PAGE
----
Lighting the road ahead
DENSO started as a subsidiary of Toyota Motor Co., Ltd. during the severe economic downturn after WW2. Whilst the industry was struggling, necessity is the mother of invention, and the automotive parts specialist sought to set itself apart to achieve the success it enjoys now. Reinventing itself as an automotive innovator, the company turned itself toward developing advanced vehicle technologies and parts, and DENSO quickly flourished within the industry.
With a sense for innovation and a typically strong will to contribute to a better society, DENSO engineers succeeded in developing a pioneering electric car: the ‘DENSO-GO’. The concept provided a stepping stone for DENSO’s wider success, and can even be seen as a building block for many modern EVs.
A plan for the practical use of an electrical vehicle was in the works by October 1949. The final concept was a truly unique creation, using a DC motor instead of the more commonly found AC motor, and the car’s speed was controlled with only four gears, and employed many intricate technical devices to produce a car with technology far beyond its contemporaries.
The prototype could cover 195 kilometres per charge, an impressive distance considering the distance electric vehicles can cover today, just over six decades on. Fifty DENSO electric cars found their way onto Japanese roads In July 1950 and ran particularly smoothly throughout the Tokyo region. With a top speed of 43 km/h, they were only slightly slower than the widely available coal-powered vehicles and their expensive U.S counterparts, and provided a legitimate alternative.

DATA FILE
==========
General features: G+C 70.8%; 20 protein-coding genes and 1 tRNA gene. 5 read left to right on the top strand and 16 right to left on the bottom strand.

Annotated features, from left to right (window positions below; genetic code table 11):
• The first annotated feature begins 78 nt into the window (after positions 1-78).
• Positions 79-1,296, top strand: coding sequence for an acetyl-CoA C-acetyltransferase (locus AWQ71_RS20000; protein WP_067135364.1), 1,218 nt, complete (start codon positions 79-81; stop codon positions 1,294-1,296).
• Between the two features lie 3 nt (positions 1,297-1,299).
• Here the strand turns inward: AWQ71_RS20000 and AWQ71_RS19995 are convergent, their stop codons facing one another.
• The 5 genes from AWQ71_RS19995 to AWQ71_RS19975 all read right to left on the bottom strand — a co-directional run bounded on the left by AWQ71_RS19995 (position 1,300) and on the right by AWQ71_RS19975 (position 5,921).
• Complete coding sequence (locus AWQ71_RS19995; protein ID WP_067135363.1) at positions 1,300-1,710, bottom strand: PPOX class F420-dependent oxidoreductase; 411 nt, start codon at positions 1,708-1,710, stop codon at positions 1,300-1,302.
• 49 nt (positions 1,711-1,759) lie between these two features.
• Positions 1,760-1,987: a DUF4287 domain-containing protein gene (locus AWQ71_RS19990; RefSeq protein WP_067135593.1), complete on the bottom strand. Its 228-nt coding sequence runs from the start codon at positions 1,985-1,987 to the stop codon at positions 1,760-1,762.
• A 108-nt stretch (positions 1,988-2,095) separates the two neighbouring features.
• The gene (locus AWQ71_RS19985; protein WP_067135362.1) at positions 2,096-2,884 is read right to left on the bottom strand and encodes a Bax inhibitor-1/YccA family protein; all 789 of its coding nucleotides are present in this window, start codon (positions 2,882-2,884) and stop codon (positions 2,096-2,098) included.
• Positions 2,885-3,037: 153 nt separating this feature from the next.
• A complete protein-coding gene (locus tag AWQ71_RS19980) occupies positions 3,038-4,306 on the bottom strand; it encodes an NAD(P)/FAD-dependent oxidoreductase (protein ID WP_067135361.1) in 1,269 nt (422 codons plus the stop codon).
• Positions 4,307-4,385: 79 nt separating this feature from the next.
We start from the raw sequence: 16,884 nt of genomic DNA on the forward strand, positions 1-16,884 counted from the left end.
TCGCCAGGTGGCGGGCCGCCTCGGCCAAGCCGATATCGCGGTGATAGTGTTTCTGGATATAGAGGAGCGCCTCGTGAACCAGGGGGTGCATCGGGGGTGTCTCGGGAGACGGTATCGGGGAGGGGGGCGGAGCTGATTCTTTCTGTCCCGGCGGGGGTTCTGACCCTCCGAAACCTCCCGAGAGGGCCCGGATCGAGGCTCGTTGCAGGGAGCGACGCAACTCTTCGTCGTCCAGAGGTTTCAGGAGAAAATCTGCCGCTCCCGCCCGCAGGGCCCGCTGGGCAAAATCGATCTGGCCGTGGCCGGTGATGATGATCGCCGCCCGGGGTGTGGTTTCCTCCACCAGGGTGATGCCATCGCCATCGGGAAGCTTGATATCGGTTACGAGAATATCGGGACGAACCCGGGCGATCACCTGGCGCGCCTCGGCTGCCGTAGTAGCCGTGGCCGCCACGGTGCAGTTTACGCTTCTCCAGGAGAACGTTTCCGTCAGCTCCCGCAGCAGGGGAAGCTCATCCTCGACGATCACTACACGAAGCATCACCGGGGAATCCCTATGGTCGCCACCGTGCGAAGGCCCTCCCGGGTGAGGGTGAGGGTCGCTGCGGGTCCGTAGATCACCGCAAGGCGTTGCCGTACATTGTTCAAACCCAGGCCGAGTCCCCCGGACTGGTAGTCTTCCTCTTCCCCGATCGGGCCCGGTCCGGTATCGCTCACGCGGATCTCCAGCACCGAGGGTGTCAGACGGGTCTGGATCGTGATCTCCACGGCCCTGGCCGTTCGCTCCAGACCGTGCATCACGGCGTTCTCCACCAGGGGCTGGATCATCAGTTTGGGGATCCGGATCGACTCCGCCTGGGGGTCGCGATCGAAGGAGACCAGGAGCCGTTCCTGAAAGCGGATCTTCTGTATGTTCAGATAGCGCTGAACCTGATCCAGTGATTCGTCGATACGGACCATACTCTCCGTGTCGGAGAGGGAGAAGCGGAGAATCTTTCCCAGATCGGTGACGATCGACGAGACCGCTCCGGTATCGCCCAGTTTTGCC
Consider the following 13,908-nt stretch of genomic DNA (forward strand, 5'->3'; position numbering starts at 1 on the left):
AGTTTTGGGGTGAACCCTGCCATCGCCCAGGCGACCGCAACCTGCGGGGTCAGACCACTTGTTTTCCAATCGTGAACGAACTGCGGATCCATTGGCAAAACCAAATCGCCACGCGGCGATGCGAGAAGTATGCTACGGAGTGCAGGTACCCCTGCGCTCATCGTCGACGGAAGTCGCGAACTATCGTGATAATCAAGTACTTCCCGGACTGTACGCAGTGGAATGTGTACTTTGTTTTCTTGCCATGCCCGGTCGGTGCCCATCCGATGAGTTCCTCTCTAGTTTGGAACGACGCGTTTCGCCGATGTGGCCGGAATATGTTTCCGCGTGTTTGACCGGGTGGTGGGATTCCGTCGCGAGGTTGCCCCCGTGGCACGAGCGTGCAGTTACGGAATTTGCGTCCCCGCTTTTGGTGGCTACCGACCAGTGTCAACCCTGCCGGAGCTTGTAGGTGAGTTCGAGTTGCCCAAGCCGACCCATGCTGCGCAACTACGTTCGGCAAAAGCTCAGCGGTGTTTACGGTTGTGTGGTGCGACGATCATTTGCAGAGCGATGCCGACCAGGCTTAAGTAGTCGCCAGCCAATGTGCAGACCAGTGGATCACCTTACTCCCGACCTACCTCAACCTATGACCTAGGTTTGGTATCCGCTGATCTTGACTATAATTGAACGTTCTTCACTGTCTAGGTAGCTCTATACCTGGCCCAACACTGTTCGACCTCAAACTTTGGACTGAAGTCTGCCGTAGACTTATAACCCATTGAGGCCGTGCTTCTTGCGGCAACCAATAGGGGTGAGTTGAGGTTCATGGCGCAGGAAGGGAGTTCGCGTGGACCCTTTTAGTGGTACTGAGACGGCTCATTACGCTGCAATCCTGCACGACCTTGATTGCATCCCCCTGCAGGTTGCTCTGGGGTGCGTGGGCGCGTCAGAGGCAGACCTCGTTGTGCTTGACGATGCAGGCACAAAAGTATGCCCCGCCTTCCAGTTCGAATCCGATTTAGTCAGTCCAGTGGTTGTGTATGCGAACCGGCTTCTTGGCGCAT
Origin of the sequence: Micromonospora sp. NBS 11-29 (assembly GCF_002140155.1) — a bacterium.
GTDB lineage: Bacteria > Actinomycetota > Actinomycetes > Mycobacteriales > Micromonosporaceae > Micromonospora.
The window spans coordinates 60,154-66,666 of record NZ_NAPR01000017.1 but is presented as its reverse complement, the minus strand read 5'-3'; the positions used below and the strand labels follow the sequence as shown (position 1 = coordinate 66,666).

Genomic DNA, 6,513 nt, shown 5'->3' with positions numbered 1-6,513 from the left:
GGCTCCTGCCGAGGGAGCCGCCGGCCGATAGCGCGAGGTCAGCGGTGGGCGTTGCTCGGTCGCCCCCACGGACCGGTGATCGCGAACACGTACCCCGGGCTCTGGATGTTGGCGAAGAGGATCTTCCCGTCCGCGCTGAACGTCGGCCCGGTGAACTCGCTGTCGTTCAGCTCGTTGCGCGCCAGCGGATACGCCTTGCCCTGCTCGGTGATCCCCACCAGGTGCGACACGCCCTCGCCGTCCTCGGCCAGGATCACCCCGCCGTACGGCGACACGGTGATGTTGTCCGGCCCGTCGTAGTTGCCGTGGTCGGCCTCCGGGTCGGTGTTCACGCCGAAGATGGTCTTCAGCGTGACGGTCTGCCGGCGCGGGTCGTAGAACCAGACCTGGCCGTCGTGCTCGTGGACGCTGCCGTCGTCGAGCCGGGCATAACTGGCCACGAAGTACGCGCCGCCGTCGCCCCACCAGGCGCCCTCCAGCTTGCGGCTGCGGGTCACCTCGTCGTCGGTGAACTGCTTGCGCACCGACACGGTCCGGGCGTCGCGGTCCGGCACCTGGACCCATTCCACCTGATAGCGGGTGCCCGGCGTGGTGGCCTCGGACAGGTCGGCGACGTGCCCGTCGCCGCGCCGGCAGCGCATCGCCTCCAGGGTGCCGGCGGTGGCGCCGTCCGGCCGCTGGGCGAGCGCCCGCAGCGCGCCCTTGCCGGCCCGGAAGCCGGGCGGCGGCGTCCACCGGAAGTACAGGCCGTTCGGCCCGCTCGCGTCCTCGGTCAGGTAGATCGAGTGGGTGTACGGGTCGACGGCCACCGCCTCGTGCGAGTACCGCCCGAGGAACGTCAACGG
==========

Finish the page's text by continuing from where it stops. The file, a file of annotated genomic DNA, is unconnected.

Whilst the ‘DENSO-GO’ concept remained a concept, it provided a tangible technological victory, affirmation of DENSO’s technological prescience and secured the company’s place as a burgeoning automotive innovator.
More importantly, the ‘DENSO-GO’ served as vindication of a real commitment to provide creative and quality products that could benefit the automotive sector and wider society as a whole. In this sense, the concept laid the groundwork for DENSO’s motivation in the industry; taking on the greatest challenges under any circumstances and providing an innovative solution.
DENSO has continued to contribute to alternative energy solutions for the automotive industry, most notably providing an ultra-green solution in the hydrogen-powered Toyota Mirai. in which DENSO components cover several of the car’s key functions, particularly the EV control system, heat control system, air supply system and hydrogen system. Individual components include the temperature and pressure sensors, the hydrogen fuelling control unit and the infrared ray transmitter which communicates with the hydrogen station.
The automotive giant has pursued a broad sphere of expertise and continues to make a profound impact in the automotive and technology industries; its wide array of world-firsts ranges from the first in-vehicle wireless cell phone charger to the QR code.
With over 151,000 employees at more than 200 sites in Japan, North America, Europe, Asia, South America and Africa, the Japanese company produces world-first technologies and products that save lives, provide security and lower carbon footprints.